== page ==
• As someone who has lived both in Oklahoma (Lawton) and Central Pennsylvania (45 minutes S. of Picksburgh), I can wholeheartedly agree with you.
      • Re:Not far off. (Score:3, Interesting)

        by timeOday ( 582209 )
        But the article says $35 to $50 for consulting? Assuming the contracting company takes a good bite of that, it sure doesn't sound like much. I think one could make a lot more as a plumber.
        • If comparing a NY plumber to country coder, then yes, they might make more money. Of course, they also pay a GREAT deal more. Most plumber in rural USA area makes about 30-50K/year. At $30-50,that is 60-100K/year.
        • Re:Not far off. (Score:4, Insightful)

          by bigman2003 ( 671309 ) on Tuesday November 22, 2005 @12:19PM (#14091257) Homepage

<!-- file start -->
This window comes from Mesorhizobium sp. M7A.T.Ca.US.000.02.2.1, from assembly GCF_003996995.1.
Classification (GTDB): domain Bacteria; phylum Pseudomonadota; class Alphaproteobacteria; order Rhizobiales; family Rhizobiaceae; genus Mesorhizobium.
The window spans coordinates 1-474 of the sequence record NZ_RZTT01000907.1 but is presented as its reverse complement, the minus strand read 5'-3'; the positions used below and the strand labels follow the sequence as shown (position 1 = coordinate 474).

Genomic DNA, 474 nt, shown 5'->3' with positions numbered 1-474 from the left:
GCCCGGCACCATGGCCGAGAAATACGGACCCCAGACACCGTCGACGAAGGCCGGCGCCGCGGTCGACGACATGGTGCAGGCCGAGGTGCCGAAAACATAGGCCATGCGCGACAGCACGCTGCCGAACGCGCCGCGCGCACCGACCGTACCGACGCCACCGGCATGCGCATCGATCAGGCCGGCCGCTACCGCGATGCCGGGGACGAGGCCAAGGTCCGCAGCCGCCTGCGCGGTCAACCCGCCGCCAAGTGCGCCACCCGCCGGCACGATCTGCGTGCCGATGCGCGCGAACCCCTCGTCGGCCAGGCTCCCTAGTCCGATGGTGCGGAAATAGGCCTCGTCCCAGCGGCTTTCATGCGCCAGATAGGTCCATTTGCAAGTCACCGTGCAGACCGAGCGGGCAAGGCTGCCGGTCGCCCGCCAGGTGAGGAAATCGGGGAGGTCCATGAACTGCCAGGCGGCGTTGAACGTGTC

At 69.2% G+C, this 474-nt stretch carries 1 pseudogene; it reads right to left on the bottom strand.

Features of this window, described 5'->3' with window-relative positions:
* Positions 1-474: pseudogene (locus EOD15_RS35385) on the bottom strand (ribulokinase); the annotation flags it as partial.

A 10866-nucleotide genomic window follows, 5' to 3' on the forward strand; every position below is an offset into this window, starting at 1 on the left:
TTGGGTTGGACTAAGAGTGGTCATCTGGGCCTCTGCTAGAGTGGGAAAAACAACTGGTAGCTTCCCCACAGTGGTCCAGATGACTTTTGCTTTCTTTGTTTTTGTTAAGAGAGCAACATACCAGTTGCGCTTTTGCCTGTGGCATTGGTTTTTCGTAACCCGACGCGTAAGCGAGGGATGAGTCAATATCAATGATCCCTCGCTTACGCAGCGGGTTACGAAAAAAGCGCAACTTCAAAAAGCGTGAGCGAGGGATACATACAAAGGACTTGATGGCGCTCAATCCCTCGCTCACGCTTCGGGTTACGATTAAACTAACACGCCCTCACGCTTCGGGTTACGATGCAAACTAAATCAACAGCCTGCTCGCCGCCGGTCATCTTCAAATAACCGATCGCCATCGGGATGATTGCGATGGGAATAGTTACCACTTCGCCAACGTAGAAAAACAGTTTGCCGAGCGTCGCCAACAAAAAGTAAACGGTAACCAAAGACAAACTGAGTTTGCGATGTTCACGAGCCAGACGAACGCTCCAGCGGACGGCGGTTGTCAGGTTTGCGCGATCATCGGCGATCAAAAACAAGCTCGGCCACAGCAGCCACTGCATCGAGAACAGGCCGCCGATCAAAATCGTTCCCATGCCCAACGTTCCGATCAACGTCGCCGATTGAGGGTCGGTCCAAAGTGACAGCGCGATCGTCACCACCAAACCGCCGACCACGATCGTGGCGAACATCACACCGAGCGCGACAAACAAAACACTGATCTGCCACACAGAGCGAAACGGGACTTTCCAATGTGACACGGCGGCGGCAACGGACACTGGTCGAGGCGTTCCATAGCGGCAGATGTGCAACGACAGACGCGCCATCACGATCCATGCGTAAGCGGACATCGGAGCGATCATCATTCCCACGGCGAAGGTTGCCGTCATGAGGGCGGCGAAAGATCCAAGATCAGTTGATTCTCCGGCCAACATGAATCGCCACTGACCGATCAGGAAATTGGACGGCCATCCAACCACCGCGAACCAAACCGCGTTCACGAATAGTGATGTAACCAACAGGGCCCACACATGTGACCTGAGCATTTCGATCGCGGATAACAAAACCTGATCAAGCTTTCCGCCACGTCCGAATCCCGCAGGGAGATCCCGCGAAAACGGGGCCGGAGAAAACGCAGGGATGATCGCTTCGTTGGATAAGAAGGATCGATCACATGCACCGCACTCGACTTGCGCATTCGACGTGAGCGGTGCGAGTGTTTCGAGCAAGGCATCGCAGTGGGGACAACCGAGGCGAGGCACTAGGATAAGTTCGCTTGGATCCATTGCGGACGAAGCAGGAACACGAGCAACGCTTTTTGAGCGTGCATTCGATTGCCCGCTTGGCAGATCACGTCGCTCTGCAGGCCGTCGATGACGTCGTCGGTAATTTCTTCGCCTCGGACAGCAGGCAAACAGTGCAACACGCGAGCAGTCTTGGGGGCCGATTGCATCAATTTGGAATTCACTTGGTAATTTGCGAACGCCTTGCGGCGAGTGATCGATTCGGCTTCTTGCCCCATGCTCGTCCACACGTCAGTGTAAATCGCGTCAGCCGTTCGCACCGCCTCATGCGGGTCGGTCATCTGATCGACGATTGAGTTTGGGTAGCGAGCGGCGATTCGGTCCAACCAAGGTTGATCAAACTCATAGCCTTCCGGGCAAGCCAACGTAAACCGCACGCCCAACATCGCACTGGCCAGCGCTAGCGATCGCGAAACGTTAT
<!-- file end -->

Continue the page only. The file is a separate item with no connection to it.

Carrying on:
First...plumbers don't do too bad. The national average in the US is $47,000- which includes plumbers of all levels. An experienced plumber could easily be in the $80,000+ range in a large city. Second...people can't just become plumbers because it's an 'easy job.' Good plumbers have a LOT of education and experience. When a company is running pipes under a five million dollar home, or in an expensive commercial building, or safety equipment in a skyscaper, they don't just trust it to any chump. It would cost far more to come out to make a repair, than it would to have it done right the first time. And they get compensated for this. There ARE chump plumbers out there. They install sprinklers, and clear drains. Think of them as being the 'help desk' of the plumbing industry. I've shifted around between trades and offices during my working career. And the one thing that is common between the two, is that each side thinks that the other is overpaid and lazy. Tradesmen see people sitting in offices, and they think they are getting paid for doing nothing. Office workers (especially execs) look at tradesmen, and think that they are lazy, perform menial tasks, and are too dumb for anything else. Yeah...and you should hear them bitch when the air conditioning goes out. Now though, I am a deskworker...of the worst kind. I sit in a fairly dark room, programming. But when my co-workers complain about the electrician (calling him stupid..and laughing at his mullet (dude, get rid of the mullet...he's right about that)) I just wonder if any of them could do the work he is doing. And the last time we had an electrician come in, it was because one of the IT guys ordered the wrong equipment, and the server room had to be re-wired to accomodate it. You can be sure the electricians were talking shit about that.... No, we're not smarter just because we stare at screen all day...nor are we more valuable. The only part of this that makes me feel good, is that I work on an HR project. I see everyone's salaries...and the plumbers and electricians are on a very similar payscale to the IT workers. (Advertised salaries are different...but the plumbers tend to be on the higher end of their scale, because they change jobs less frequently...'Hot-Shot' IT guys move around a lot more..and are on the lower end of their particular job scale) I.T. is just the plumbing of the future.